For the sake of simplicity, we demonstrate the method by resampling a 2-D,
post stack section. Figure shows a synthetic reflectivity model.
A zero reflectivity layer at the top of the model represents a water layer.
To test our resampling algorithm, we generate an unevenly sampled dataset
from this model. Figure shows the surface positions of the
receivers. The receiver spacing is randomly chosen from an uniform distribution.
The average error in receiver position is 0.02 km, and the variance is
0.0195 km. Figure shows the zero-offset section generated
with a constant velocity of 2 km/s. The influence of the errors in
receiver position can be clearly identified. We solve the equation (2)
using the conjugate gradient method. The implementation of the Kirchhoff
upward-continuation operator is similar to the one described by Bevc (1992).
After 10 iterations, we obtain
the uniformly sampled wave field at the depth level of 0.1 km, which
is shown in Figure . It is clear that the effect of
irregular spacing has been removed by the inversion process.
Figure is a plot of the total energy of the residual as a function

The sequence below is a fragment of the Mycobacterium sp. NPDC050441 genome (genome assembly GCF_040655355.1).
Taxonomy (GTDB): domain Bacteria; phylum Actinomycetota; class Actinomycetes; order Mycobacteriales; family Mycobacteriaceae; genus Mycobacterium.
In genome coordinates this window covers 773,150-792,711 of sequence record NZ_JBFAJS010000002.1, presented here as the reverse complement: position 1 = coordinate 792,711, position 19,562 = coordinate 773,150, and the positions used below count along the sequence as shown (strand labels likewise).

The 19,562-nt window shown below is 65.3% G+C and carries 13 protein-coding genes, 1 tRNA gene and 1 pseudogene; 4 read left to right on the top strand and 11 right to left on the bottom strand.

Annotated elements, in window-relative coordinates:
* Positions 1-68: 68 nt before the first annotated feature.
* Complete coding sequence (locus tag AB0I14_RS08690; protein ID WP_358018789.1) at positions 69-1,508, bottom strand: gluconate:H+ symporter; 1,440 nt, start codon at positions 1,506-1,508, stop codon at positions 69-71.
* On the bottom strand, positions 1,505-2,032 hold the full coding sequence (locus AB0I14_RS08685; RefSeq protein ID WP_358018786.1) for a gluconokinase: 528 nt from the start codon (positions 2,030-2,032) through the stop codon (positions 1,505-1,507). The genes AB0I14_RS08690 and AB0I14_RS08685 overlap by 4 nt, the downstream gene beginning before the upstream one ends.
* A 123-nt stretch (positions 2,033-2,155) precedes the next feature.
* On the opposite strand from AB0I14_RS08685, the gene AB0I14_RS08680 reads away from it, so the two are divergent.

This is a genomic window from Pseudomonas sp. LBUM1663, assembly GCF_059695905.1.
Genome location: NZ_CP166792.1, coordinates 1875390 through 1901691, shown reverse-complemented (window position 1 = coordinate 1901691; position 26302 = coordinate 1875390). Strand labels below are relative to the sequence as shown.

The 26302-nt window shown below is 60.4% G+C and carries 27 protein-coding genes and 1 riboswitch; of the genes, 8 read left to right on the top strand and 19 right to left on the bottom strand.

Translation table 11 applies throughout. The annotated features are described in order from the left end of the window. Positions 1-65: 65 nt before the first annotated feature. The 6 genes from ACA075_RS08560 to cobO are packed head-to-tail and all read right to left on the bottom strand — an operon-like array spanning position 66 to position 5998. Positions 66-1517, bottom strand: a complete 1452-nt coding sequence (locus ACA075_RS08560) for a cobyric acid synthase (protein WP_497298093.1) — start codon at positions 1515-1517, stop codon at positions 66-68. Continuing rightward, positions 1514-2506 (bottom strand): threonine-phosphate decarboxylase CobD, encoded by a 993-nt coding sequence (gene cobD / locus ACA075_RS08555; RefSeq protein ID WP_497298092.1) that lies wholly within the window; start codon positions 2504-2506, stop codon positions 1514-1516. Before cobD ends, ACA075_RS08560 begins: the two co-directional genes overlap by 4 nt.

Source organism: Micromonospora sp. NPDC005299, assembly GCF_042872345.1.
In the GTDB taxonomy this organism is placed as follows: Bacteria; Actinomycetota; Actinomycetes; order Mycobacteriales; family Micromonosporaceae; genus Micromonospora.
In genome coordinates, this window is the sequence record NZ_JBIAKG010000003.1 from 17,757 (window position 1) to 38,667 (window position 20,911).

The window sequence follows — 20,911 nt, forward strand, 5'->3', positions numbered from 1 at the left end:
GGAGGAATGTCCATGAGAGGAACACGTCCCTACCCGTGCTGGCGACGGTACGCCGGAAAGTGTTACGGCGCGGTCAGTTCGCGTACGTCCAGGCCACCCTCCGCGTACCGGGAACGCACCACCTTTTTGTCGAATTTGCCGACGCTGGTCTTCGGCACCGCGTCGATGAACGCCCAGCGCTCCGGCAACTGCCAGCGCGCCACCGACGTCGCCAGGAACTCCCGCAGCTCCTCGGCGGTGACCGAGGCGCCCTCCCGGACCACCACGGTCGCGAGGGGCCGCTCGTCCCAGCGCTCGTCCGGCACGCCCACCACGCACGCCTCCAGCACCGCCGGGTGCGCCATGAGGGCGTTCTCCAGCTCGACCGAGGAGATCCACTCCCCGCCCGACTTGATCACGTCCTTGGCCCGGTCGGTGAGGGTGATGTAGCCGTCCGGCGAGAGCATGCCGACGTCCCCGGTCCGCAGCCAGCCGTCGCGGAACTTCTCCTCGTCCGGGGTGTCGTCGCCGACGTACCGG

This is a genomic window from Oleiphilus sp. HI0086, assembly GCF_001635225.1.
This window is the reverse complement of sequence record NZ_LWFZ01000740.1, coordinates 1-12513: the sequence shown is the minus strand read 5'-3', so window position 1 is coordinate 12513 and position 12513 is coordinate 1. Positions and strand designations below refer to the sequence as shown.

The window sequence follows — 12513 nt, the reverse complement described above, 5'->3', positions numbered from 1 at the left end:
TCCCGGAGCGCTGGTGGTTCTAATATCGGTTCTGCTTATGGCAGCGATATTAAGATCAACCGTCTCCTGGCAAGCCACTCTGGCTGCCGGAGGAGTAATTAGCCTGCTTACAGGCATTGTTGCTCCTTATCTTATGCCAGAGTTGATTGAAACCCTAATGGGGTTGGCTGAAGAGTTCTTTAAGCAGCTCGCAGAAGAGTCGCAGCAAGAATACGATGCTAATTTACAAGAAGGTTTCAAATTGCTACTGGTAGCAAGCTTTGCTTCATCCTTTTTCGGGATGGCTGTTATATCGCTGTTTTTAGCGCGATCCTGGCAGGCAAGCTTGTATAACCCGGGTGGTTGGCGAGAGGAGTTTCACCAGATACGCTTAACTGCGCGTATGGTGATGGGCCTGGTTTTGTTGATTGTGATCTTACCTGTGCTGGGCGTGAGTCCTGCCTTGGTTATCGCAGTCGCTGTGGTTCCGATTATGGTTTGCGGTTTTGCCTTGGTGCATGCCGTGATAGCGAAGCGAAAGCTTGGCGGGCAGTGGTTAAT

the iterations of the conjugate gradient method.
Convergence is reached after 10 iterations, when the total energy of
the residual drops close to zero.
Figure displays the synthetic data resampled at surface
and the synthetic data modeled directly
from the reflectivity model for comparison. The differences are
imperceptible.

randxy
Figure 2 Surface positions of receiver array with random spacing.

irr0rsp
Figure 3 The top panel shows the data sampled irregularly at the surface. The bottom
panel shows the data after being downward continued to 0.1 km below
the surface using the least squares inverse of the upward continuation
operator.

convg
Figure 4 The total energy of the residuals of the inversion process versus
the iterations of the conjugate gradient method.

rspreg0
Figure 5 The top panel shows the data resampled at the surface. The bottom panel
shows the data directly model from the reflectivity model shown in
Figure .